This study was conducted in the Maela and Mawker Tai malaria clinics of the Shoklo Malaria Research Unit (Mae Sot, Thailand)between July 2001 and June 2002. Patients were recruited from two populations: displaced people of the Karen ethnic minority and migrant workers living on the western border of Thailand. This is an area of low and unstable transmission of Plasmodium vivax and multi-drug-resistant P. falciparum . The trial was an open-label, two-arm, randomized study comparing artemether-lumefantrine andmefloquine-artesunate. This study was approved by the Ethical and Scientific Committees of the Faculty of Tropical Medicine, Mahidol University.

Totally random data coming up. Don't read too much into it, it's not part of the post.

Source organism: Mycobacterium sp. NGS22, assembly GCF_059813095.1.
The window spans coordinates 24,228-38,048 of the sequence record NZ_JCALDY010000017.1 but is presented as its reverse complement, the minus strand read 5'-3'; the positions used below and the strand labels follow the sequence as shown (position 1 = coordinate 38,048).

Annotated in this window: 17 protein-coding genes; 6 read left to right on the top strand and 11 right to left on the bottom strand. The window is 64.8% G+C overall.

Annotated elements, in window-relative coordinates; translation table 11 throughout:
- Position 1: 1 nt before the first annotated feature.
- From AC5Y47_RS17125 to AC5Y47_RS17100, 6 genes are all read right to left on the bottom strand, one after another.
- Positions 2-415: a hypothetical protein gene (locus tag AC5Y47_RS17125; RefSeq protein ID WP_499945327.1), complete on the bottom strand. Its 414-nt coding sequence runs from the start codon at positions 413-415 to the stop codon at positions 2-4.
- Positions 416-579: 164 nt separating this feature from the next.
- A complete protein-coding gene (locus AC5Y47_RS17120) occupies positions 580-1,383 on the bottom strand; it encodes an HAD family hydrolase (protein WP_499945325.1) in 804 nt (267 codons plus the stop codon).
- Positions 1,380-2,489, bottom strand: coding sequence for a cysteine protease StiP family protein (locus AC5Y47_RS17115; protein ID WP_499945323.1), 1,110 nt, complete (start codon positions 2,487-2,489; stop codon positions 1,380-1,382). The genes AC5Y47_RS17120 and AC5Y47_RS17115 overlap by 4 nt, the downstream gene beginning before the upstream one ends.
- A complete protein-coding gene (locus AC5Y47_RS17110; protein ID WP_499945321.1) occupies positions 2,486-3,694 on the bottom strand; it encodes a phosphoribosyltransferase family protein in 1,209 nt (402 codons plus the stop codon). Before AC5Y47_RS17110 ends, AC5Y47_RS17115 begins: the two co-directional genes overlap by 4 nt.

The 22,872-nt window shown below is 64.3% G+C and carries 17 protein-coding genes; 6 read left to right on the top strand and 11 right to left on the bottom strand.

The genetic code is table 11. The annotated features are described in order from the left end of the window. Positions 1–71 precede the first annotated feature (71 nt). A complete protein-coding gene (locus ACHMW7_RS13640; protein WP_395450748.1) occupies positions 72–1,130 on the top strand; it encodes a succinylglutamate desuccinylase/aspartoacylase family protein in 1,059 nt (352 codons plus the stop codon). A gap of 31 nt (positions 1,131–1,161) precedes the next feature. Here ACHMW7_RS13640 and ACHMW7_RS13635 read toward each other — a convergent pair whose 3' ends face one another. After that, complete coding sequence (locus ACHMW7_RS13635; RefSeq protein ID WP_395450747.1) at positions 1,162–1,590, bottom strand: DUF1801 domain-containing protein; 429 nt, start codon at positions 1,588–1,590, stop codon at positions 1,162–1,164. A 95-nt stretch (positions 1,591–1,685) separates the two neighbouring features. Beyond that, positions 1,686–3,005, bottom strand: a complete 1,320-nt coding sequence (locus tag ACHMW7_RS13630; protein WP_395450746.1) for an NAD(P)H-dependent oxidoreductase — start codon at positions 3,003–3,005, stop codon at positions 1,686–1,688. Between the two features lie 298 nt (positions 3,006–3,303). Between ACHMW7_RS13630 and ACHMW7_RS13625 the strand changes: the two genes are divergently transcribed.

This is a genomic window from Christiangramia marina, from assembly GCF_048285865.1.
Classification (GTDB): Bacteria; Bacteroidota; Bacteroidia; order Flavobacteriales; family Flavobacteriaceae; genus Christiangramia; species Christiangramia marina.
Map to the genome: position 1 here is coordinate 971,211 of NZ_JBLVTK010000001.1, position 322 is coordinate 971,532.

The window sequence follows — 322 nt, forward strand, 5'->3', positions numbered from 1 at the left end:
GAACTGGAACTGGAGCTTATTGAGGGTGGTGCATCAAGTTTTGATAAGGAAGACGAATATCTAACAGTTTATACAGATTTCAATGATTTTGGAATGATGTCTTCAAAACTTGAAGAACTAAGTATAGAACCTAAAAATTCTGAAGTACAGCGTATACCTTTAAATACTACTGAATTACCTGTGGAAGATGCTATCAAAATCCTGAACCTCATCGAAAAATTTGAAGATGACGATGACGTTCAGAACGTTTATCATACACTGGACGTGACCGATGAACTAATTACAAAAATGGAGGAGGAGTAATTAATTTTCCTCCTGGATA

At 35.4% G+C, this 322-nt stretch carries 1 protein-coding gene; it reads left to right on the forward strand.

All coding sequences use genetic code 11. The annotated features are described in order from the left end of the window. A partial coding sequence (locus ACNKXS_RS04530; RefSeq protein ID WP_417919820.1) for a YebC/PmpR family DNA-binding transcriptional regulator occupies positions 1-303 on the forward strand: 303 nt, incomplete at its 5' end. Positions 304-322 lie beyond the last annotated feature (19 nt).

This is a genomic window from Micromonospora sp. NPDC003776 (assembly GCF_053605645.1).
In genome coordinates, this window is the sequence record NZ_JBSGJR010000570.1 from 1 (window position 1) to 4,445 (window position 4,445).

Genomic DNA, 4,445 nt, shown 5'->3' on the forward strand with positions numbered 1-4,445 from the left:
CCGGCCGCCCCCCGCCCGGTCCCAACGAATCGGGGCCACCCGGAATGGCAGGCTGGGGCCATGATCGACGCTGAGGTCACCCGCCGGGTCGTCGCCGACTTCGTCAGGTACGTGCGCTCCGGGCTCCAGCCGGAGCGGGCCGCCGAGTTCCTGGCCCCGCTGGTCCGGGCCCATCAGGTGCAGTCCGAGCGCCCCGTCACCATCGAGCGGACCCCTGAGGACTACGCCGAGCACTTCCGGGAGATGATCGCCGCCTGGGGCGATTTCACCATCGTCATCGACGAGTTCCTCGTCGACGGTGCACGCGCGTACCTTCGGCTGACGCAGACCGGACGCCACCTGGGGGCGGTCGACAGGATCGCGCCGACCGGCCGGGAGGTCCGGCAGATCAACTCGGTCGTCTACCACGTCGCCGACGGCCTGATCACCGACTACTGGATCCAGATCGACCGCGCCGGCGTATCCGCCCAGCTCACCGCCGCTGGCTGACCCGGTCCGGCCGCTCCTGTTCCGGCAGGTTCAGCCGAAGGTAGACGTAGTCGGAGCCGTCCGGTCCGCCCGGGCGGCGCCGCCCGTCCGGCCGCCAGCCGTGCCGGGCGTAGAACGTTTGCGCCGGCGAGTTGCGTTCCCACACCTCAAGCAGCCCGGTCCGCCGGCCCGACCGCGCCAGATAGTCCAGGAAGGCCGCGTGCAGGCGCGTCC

Patients >10 kg in weight who had slide-confirmed acute P. falciparum malaria were included in the study, provided that they or their guardians gave fully informed written consent intheir own language, they were not pregnant, they had not received mefloquine in the previous 63 days and there were no other clinical or laboratory signs of severe illness and/or severe and complicated malaria . If they gave written informed consent, they were allocated randomly to receive either the six-dose regimen of artemether-lumefantrine (Coartem® 20/120, Novartis Pharma AG, Basel, Switzerland) or mefloquine (Lariam®, Hoffman-La Roche, Basel, Switzerland) plus artesunate (Guilin Pharmaceutical Factory No.1, Guilin, China). At enrolment (Day 0), a medical history was obtained, a full physical examination was performed and blood was taken for quantitative parasite counts and routine haematology (finger prick blood sample for malaria smear and haematocrit). All information was recorded on a standard case record form. All patients were examined and blood smears were taken daily until they became aparasitaemic, and then weekly for 6 weeks. At each visit a questionnaire on adverse events was completed. A blood smear was also taken from any patient complaining of fever or symptoms compatible with malaria during the follow-up period. Parasite counts were determined on Giemsa-stained thick and thin blood films. The person-gametocyte-weeks were calculated per 1,000 person-weeks after excluding the episodes on admission and during treatment.